Sony-Ericsson is one of the great losers in the smartphone race, which has largely been won by Apple (NASDAQ: AAPL) and Google’s (NASDAQ: GOOG) Android-based phones. Yet, Sony (NYSE: SNE) foolishly wants to buy out its handset joint venture partner Ericsson. Sony is likely to regret this decision, along with a number of others it has made recently.
Reuters reports that Sony believes it can use its game and media platforms to revive the sales of smartphones, if only it can take complete control of the design and marketing of products currently controlled by the joint venture. That assumes the huge Japanese consumer electronics company can combine hardware, software and content in ways it has not been able to do in the past.
Sony does have considerable media assets because of its ownership of one of the world’s largest studios. It has a huge base of game consoles, led by its PS3 platform and supported by video game products and premium content. Sony also has its decades-old brand, which, based on a series of strategic blunders, may not be worth much any more.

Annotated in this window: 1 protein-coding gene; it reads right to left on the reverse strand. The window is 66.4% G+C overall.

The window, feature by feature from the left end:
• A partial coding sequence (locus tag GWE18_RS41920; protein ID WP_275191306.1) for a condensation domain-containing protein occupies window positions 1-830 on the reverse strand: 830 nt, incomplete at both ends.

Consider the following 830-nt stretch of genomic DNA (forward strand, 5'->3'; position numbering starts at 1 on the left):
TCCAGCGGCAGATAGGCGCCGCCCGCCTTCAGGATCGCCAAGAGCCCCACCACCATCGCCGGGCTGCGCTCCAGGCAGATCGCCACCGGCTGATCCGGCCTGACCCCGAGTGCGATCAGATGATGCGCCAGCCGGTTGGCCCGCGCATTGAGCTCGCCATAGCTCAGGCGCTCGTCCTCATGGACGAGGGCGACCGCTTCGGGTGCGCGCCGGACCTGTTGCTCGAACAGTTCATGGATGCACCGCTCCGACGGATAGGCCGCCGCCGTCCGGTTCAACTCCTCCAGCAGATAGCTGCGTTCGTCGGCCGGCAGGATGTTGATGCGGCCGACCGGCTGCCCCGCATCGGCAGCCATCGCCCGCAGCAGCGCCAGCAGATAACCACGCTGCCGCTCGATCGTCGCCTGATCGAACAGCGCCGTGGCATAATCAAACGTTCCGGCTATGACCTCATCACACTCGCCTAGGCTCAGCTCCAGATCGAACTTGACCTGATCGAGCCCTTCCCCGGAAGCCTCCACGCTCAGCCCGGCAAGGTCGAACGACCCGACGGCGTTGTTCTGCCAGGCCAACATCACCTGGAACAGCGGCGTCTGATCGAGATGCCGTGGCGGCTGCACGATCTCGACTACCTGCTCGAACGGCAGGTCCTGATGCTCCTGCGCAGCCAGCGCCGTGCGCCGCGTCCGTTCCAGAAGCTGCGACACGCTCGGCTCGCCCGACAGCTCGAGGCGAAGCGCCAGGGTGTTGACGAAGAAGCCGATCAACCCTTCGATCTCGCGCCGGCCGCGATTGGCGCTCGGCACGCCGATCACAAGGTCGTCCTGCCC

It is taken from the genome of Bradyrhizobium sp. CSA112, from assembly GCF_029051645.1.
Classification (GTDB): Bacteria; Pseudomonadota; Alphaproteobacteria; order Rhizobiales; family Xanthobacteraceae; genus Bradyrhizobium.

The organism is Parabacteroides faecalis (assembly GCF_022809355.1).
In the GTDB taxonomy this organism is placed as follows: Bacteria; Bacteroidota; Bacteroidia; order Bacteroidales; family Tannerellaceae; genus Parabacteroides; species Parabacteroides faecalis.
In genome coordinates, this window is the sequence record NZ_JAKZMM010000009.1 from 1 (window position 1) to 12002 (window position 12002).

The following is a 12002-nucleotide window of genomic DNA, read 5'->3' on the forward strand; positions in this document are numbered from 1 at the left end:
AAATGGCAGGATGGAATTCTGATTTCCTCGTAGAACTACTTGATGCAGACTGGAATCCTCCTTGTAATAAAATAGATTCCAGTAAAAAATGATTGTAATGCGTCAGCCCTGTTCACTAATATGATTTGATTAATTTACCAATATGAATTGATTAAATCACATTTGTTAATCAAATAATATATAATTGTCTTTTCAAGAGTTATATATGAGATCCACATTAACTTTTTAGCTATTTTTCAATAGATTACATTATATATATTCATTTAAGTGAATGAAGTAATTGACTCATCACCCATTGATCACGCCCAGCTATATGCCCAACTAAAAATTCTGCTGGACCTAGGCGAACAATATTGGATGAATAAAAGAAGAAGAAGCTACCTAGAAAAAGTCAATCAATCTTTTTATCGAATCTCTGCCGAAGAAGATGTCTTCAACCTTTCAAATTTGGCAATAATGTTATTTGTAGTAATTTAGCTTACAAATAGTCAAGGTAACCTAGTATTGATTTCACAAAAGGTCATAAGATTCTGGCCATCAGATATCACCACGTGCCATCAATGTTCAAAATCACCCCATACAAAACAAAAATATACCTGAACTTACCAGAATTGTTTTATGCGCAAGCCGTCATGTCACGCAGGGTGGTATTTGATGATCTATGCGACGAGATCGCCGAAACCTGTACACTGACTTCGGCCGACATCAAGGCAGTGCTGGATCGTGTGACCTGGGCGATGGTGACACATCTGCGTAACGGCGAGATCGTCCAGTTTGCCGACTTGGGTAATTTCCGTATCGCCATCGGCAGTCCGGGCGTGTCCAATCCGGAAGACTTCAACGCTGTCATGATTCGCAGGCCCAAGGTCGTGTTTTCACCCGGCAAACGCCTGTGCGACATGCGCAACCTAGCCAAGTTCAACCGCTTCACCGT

Sony has failed to take advantage of its brand as it has allowed other companies to overwhelm its market share in the PC, camera and e-reader operations. The Sony Vaio has such a small part of the personal computer market that it is barely measured in the single digits worldwide. It has not been able to effectively compete with Dell (NASDAQ: DELL), Hewlett-Packard (NYSE: HPQ) or China-based firms Acer and Lenovo. Sony has not been able to effectively hold its ground in the digital camera market against other Japanese and Korean manufacturers, despite its brand.
Sony’s reason to buyout Ericsson is based on a mistaken notion. That is that it can take its group of second-tier products and use them to lift the prospects of a third-tier smartphone operation.
Douglas A. McIntyre